The Archbishop of Canterbury–Retrospectives and Prospects

Theo Hobson places Rowan Williams in the larger context of twentieth-century Anglican theology:

In the 1980s, Williams mastered this new intellectual idiom. He presented Christianity as a cultural tradition, the place where a very specific form of meaning is made, shared, passed on; where supreme authority belongs to the “central symbol” of cross and resurrection, which the church performs in the eucharist. When many, such as his Cambridge colleague Don Cupitt, were arguing against traditional metaphysical belief, or defending it in rather dated terms, he changed the subject. The question of what we believe is secondary to the question of what we do, what forms of symbolic communication we participate in, what cultural language we speak. We must rethink our tradition in these semiotic terms. Jesus was “a sign-maker of a disturbingly revolutionary kind”, he writes in an essay of 1987. And Christian culture echoes his sign-making. This communal sign-making is, for Christians, the most authentically basic bit of culture. Is it just another bit of human culture? Yes and no: for here, we believe, the true myth is performed, the fullest meaning is made.

Andrew Brown writes on Anglicanism in the English countryside:

The least glamorous parts of the Church of England are the rural dioceses – Lincoln, Truro, Carlisle, and Hereford. Their problems were exhaustively analysed by a statistically trained vicar in Lincolnshire. Unlike more central or pleasant places, they don’t attract priests from the outside, even to retire. Oxford, for example, has more than 500 retired clergy on its books, almost all of whom are available for minimally paid work.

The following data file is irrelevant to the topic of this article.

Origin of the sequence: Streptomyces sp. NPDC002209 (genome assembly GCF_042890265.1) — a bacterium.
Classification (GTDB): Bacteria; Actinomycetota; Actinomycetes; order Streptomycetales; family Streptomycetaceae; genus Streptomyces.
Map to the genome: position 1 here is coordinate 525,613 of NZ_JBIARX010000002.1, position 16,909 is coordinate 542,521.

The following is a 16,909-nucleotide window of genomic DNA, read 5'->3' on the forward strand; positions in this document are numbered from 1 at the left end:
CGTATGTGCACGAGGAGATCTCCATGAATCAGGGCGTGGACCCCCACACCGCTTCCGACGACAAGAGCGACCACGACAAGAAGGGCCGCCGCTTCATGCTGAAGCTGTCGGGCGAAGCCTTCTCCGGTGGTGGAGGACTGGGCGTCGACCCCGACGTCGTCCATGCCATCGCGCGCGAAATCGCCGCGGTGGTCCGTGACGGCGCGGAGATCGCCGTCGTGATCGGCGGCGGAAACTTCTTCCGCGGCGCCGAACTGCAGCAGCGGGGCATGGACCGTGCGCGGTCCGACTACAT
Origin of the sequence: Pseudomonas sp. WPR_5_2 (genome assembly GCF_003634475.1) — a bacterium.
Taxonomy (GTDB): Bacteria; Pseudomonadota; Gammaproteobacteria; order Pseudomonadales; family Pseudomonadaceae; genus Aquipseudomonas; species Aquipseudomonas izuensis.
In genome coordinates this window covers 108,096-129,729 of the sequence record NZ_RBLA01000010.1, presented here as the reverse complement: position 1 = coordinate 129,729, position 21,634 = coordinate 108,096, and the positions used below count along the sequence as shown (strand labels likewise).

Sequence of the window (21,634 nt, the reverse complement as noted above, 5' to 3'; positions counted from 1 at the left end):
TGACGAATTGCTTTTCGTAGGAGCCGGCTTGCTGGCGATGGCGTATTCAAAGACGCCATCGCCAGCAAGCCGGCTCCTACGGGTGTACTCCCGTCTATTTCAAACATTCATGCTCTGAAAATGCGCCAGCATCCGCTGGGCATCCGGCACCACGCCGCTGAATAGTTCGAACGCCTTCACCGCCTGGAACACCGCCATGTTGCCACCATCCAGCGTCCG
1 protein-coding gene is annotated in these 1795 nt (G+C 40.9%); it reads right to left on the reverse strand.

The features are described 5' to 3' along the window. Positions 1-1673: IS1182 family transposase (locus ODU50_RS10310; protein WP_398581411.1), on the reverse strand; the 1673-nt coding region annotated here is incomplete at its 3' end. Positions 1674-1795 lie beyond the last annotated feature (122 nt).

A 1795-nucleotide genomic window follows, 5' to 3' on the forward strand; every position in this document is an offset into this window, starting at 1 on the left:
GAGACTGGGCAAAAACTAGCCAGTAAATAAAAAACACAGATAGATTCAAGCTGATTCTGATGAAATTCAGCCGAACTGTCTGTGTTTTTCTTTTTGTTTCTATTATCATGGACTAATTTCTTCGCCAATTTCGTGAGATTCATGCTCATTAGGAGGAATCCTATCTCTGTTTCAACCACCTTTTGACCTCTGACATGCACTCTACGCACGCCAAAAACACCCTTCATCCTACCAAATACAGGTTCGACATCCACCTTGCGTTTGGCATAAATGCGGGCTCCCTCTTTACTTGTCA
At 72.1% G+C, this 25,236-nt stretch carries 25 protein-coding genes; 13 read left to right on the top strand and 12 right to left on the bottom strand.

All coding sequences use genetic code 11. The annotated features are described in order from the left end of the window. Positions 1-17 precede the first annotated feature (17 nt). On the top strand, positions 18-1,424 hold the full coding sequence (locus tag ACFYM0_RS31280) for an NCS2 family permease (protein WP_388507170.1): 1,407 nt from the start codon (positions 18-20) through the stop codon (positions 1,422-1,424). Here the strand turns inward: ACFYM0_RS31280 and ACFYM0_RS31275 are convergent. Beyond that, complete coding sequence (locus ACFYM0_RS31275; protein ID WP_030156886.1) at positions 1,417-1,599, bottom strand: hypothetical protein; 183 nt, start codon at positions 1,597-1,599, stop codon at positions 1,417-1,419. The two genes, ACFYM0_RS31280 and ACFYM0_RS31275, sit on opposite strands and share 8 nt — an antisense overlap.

In the deep countryside, congregations are shrinking and ageing. The other Christian denominations have all already disappeared from rural England. The Anglican vicar who is left will have as many as 20 churches to look after, and if they are not careful they will spend all their time driving frantically between them. The congregations are elderly. They have watched all their lives as fresh initiatives came from London to bring people back to church – and they have seen their children and grandchildren move elsewhere anyway.

And this:

Yet for all this gloom on the ground, the church still seems more important in rural areas than in the cities or suburbs. Lowson says he was surprised to discover, when he moved to Lincoln, that the local press wanted his opinions on all sorts of stories. “In the countryside, the bishop is still a local leader, expected to comment on things, in a way which is no longer true in the cities. Church is still a real part, beyond its own church life, in congregations.”

In some respects, the situation in England is not unlike that which we face in the small towns of the Diocese of Milwaukee. Aging congregations, aging buildings, not enough money to pay full-time clergy. The difference may be the continued central role of the parish church in rural England, because of the Church of England’s history and establishment.

Hobson writes in part to elucidate one of the great problems facing the next Archbishop of Canterbury, the un-churching of England, and especially of the countryside. Whoever will be chosen faces enormous challenges.